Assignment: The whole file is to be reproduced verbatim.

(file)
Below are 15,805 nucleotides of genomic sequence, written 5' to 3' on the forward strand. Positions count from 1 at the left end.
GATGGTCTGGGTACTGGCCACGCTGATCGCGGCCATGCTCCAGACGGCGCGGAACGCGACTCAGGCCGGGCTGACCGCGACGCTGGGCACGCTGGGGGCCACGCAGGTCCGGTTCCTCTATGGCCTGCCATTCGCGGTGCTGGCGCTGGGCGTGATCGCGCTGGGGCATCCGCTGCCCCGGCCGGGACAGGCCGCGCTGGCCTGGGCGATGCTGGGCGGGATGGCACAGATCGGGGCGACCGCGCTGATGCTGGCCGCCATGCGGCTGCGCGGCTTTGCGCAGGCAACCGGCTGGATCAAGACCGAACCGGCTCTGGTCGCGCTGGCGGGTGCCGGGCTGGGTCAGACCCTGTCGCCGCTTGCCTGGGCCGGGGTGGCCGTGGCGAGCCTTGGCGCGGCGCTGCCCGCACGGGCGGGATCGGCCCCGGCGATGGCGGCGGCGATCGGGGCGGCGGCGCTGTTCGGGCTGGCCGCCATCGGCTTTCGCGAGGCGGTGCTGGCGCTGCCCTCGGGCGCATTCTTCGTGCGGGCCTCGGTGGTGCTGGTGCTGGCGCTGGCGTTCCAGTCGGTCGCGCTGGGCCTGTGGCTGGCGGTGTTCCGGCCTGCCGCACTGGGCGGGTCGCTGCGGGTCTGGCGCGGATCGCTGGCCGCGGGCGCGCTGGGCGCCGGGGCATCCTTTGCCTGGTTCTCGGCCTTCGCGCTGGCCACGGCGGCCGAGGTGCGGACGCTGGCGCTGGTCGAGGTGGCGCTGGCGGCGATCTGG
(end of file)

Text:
Below are 15,805 nucleotides of genomic sequence, written 5' to 3' on the forward strand. Positions count from 1 at the left end.
GATGGTCTGGGTACTGGCCACGCTGATCGCGGCCATGCTCCAGACGGCGCGGAACGCGACTCAGGCCGGGCTGACCGCGACGCTGGGCACGCTGGGGGCCACGCAGGTCCGGTTCCTCTATGGCCTGCCATTCGCGGTGCTGGCGCTGGGCGTGATCGCGCTGGGGCATCCGCTGCCCCGGCCGGGACAGGCCGCGCTGGCCTGGGCGATGCTGGGCGGGATGGCACAGATCGGGGCGACCGCGCTGATGCTGGCCGCCATGCGGCTGCGCGGCTTTGCGCAGGCAACCGGCTGGATCAAGACCGAACCGGCTCTGGTCGCGCTGGCGGGTGCCGGGCTGGGTCAGACCCTGTCGCCGCTTGCCTGGGCCGGGGTGGCCGTGGCGAGCCTTGGCGCGGCGCTGCCCGCACGGGCGGGATCGGCCCCGGCGATGGCGGCGGCGATCGGGGCGGCGGCGCTGTTCGGGCTGGCCGCCATCGGCTTTCGCGAGGCGGTGCTGGCGCTGCCCTCGGGCGCATTCTTCGTGCGGGCCTCGGTGGTGCTGGTGCTGGCGCTGGCGTTCCAGTCGGTCGCGCTGGGCCTGTGGCTGGCGGTGTTCCGGCCTGCCGCACTGGGCGGGTCGCTGCGGGTCTGGCGCGGATCGCTGGCCGCGGGCGCGCTGGGCGCCGGGGCATCCTTTGCCTGGTTCTCGGCCTTCGCGCTGGCCACGGCGGCCGAGGTGCGGACGCTGGCGCTGGTCGAGGTGGCGCTGGCGGCGATCTGG